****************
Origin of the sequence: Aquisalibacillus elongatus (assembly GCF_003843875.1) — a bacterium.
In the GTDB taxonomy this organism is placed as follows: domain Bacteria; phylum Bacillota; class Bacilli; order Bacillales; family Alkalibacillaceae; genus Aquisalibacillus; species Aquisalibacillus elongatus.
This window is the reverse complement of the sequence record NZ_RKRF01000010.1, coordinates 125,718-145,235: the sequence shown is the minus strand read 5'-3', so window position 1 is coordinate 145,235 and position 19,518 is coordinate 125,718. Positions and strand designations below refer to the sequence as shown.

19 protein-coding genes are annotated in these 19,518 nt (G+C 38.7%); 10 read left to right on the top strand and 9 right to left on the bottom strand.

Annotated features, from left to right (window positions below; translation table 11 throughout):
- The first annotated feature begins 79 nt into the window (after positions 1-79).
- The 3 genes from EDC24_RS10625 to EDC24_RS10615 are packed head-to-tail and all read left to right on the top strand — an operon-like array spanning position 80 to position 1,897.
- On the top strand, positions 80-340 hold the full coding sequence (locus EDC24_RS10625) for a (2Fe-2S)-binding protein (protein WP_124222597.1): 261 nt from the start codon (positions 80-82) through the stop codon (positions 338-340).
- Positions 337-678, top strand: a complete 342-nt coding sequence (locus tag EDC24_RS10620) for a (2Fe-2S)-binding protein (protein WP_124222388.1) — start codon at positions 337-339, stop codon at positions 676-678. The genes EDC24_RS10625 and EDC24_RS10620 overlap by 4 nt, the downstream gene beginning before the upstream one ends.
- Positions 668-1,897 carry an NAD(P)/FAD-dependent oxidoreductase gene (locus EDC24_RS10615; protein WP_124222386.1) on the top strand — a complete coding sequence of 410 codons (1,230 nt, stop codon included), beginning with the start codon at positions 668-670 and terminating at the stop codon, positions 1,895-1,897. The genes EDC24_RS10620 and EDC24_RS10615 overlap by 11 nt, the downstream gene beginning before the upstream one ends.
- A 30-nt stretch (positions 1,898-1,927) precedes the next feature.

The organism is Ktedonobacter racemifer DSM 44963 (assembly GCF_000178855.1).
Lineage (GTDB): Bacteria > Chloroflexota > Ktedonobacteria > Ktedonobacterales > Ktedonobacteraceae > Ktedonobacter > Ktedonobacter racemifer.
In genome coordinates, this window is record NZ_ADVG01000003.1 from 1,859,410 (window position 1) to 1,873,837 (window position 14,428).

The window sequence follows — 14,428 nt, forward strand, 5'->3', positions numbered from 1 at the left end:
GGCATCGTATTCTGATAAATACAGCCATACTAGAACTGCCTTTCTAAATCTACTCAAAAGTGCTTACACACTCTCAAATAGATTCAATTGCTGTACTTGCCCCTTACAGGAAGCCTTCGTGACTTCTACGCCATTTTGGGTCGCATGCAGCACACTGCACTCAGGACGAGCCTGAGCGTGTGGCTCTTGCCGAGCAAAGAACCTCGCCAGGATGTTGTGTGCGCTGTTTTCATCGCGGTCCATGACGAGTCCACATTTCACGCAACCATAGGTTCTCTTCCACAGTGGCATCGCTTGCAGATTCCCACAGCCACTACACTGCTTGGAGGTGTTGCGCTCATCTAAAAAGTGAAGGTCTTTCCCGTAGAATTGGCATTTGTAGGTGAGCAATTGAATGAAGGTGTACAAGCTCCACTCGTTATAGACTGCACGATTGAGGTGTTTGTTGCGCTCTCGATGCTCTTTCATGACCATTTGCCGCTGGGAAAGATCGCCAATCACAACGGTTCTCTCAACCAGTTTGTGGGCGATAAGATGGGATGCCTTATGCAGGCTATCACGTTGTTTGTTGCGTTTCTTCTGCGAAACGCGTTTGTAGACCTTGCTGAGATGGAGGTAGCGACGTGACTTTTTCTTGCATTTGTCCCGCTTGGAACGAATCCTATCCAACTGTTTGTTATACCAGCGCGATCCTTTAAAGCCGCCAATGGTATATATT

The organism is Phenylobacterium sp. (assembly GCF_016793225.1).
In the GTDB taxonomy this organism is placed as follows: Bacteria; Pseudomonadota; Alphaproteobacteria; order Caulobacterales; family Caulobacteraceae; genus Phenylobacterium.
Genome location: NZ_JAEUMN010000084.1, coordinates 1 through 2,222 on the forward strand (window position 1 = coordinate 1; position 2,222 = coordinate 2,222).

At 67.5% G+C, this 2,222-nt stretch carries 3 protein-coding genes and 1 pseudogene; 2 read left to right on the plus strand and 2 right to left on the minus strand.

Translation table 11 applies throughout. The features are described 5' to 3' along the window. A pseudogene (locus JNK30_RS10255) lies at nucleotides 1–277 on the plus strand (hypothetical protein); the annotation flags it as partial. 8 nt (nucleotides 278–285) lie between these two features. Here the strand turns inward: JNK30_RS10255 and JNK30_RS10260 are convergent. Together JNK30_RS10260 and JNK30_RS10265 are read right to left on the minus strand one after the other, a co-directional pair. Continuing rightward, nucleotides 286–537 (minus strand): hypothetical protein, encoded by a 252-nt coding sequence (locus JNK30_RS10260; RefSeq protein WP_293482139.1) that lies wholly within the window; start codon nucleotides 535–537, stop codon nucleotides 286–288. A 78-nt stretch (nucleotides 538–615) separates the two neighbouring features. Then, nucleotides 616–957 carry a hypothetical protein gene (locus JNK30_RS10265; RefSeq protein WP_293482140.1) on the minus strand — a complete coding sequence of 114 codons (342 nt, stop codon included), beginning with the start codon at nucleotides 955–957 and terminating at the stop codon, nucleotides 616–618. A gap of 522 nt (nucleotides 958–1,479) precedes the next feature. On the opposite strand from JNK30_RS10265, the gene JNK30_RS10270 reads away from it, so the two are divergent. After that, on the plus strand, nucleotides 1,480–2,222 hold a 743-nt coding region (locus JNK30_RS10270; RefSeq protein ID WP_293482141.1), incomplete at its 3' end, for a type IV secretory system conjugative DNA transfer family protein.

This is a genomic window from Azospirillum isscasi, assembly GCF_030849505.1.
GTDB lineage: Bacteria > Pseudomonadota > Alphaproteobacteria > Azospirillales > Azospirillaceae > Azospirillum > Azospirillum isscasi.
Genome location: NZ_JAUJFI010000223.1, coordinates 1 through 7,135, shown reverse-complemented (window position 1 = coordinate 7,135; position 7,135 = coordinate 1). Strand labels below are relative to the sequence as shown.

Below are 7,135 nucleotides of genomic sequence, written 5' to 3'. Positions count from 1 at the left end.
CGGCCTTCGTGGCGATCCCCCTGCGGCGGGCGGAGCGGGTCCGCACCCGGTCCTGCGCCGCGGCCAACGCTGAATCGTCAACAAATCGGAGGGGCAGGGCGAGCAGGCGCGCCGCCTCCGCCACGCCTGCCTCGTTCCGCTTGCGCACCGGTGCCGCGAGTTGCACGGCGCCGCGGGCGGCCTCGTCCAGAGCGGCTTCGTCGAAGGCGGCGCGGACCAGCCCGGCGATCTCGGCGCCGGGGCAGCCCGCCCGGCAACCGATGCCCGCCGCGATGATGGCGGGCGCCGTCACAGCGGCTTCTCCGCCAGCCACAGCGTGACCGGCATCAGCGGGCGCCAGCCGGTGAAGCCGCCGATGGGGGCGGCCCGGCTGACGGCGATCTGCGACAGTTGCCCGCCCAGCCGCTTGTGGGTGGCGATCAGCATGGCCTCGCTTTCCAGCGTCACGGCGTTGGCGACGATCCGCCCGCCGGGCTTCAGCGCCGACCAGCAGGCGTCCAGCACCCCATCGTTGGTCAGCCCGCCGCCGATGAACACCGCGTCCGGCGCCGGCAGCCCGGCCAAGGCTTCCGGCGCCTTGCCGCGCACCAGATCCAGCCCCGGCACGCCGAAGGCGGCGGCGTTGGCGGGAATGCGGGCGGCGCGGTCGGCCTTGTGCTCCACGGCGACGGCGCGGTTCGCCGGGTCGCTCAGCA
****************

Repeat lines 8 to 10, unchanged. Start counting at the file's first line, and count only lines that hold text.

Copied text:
- On the top strand, positions 80-340 hold the full coding sequence (locus EDC24_RS10625) for a (2Fe-2S)-binding protein (protein WP_124222597.1): 261 nt from the start codon (positions 80-82) through the stop codon (positions 338-340).
- Positions 337-678, top strand: a complete 342-nt coding sequence (locus tag EDC24_RS10620) for a (2Fe-2S)-binding protein (protein WP_124222388.1) — start codon at positions 337-339, stop codon at positions 676-678. The genes EDC24_RS10625 and EDC24_RS10620 overlap by 4 nt, the downstream gene beginning before the upstream one ends.
- Positions 668-1,897 carry an NAD(P)/FAD-dependent oxidoreductase gene (locus EDC24_RS10615; protein WP_124222386.1) on the top strand — a complete coding sequence of 410 codons (1,230 nt, stop codon included), beginning with the start codon at positions 668-670 and terminating at the stop codon, positions 1,895-1,897. The genes EDC24_RS10620 and EDC24_RS10615 overlap by 11 nt, the downstream gene beginning before the upstream one ends.